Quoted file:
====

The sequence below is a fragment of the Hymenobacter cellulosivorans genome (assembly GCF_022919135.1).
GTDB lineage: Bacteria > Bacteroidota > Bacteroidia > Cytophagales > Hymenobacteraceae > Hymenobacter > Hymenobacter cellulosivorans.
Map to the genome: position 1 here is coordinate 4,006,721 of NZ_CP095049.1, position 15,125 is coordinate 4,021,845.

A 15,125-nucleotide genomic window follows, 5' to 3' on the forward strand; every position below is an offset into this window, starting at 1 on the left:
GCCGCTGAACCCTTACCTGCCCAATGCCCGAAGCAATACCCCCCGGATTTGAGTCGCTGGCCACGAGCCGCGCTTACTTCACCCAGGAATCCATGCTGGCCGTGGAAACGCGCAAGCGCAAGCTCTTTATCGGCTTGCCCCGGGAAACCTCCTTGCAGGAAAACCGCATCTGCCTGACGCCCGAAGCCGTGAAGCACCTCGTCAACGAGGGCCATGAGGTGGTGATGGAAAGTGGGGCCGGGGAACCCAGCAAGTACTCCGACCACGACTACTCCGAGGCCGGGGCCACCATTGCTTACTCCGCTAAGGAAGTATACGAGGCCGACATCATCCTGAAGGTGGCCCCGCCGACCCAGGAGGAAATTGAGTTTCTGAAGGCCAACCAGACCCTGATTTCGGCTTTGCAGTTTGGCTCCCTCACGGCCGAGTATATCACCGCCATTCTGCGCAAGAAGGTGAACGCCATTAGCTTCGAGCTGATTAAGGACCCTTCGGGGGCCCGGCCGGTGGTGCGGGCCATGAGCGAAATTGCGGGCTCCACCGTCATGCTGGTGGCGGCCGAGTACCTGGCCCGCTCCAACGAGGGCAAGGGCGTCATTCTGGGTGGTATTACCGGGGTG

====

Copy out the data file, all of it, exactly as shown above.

The sequence below is a fragment of the Hymenobacter cellulosivorans genome (assembly GCF_022919135.1).
GTDB lineage: Bacteria > Bacteroidota > Bacteroidia > Cytophagales > Hymenobacteraceae > Hymenobacter > Hymenobacter cellulosivorans.
Map to the genome: position 1 here is coordinate 4,006,721 of NZ_CP095049.1, position 15,125 is coordinate 4,021,845.

A 15,125-nucleotide genomic window follows, 5' to 3' on the forward strand; every position below is an offset into this window, starting at 1 on the left:
GCCGCTGAACCCTTACCTGCCCAATGCCCGAAGCAATACCCCCCGGATTTGAGTCGCTGGCCACGAGCCGCGCTTACTTCACCCAGGAATCCATGCTGGCCGTGGAAACGCGCAAGCGCAAGCTCTTTATCGGCTTGCCCCGGGAAACCTCCTTGCAGGAAAACCGCATCTGCCTGACGCCCGAAGCCGTGAAGCACCTCGTCAACGAGGGCCATGAGGTGGTGATGGAAAGTGGGGCCGGGGAACCCAGCAAGTACTCCGACCACGACTACTCCGAGGCCGGGGCCACCATTGCTTACTCCGCTAAGGAAGTATACGAGGCCGACATCATCCTGAAGGTGGCCCCGCCGACCCAGGAGGAAATTGAGTTTCTGAAGGCCAACCAGACCCTGATTTCGGCTTTGCAGTTTGGCTCCCTCACGGCCGAGTATATCACCGCCATTCTGCGCAAGAAGGTGAACGCCATTAGCTTCGAGCTGATTAAGGACCCTTCGGGGGCCCGGCCGGTGGTGCGGGCCATGAGCGAAATTGCGGGCTCCACCGTCATGCTGGTGGCGGCCGAGTACCTGGCCCGCTCCAACGAGGGCAAGGGCGTCATTCTGGGTGGTATTACCGGGGTG